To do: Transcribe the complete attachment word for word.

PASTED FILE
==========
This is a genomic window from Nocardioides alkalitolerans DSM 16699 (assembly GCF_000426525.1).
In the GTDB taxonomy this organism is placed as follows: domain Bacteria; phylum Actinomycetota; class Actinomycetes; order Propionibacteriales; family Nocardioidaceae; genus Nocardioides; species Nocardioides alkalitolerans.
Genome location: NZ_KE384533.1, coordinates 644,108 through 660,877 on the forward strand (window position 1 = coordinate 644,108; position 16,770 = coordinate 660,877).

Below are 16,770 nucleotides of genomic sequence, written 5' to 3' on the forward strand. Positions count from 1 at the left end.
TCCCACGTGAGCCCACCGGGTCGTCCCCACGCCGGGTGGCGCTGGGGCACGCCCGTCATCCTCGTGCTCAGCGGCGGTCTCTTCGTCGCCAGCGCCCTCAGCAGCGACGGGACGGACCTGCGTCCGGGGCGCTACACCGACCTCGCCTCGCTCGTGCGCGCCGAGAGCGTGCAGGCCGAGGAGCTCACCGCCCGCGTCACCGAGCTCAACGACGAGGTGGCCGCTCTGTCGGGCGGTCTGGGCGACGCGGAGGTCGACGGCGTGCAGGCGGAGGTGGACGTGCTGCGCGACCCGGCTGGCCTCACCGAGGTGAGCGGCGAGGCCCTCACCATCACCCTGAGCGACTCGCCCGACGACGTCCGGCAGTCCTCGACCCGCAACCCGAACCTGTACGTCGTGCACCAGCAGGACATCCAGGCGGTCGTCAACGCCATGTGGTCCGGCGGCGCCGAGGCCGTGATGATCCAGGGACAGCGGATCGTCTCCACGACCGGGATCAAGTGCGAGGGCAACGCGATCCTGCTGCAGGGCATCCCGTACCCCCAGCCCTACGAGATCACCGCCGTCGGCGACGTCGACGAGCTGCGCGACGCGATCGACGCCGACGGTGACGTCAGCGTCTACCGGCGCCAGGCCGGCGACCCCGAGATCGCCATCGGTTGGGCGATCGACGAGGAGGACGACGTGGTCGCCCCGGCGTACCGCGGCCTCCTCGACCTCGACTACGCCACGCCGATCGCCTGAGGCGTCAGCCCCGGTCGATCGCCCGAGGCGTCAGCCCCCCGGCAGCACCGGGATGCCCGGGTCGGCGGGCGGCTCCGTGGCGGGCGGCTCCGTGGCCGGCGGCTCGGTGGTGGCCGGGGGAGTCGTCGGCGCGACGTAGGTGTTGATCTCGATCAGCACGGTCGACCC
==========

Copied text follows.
This is a genomic window from Nocardioides alkalitolerans DSM 16699 (assembly GCF_000426525.1).
In the GTDB taxonomy this organism is placed as follows: domain Bacteria; phylum Actinomycetota; class Actinomycetes; order Propionibacteriales; family Nocardioidaceae; genus Nocardioides; species Nocardioides alkalitolerans.
Genome location: NZ_KE384533.1, coordinates 644,108 through 660,877 on the forward strand (window position 1 = coordinate 644,108; position 16,770 = coordinate 660,877).

Below are 16,770 nucleotides of genomic sequence, written 5' to 3' on the forward strand. Positions count from 1 at the left end.
TCCCACGTGAGCCCACCGGGTCGTCCCCACGCCGGGTGGCGCTGGGGCACGCCCGTCATCCTCGTGCTCAGCGGCGGTCTCTTCGTCGCCAGCGCCCTCAGCAGCGACGGGACGGACCTGCGTCCGGGGCGCTACACCGACCTCGCCTCGCTCGTGCGCGCCGAGAGCGTGCAGGCCGAGGAGCTCACCGCCCGCGTCACCGAGCTCAACGACGAGGTGGCCGCTCTGTCGGGCGGTCTGGGCGACGCGGAGGTCGACGGCGTGCAGGCGGAGGTGGACGTGCTGCGCGACCCGGCTGGCCTCACCGAGGTGAGCGGCGAGGCCCTCACCATCACCCTGAGCGACTCGCCCGACGACGTCCGGCAGTCCTCGACCCGCAACCCGAACCTGTACGTCGTGCACCAGCAGGACATCCAGGCGGTCGTCAACGCCATGTGGTCCGGCGGCGCCGAGGCCGTGATGATCCAGGGACAGCGGATCGTCTCCACGACCGGGATCAAGTGCGAGGGCAACGCGATCCTGCTGCAGGGCATCCCGTACCCCCAGCCCTACGAGATCACCGCCGTCGGCGACGTCGACGAGCTGCGCGACGCGATCGACGCCGACGGTGACGTCAGCGTCTACCGGCGCCAGGCCGGCGACCCCGAGATCGCCATCGGTTGGGCGATCGACGAGGAGGACGACGTGGTCGCCCCGGCGTACCGCGGCCTCCTCGACCTCGACTACGCCACGCCGATCGCCTGAGGCGTCAGCCCCGGTCGATCGCCCGAGGCGTCAGCCCCCCGGCAGCACCGGGATGCCCGGGTCGGCGGGCGGCTCCGTGGCGGGCGGCTCCGTGGCCGGCGGCTCGGTGGTGGCCGGGGGAGTCGTCGGCGCGACGTAGGTGTTGATCTCGATCAGCACGGTCGACCC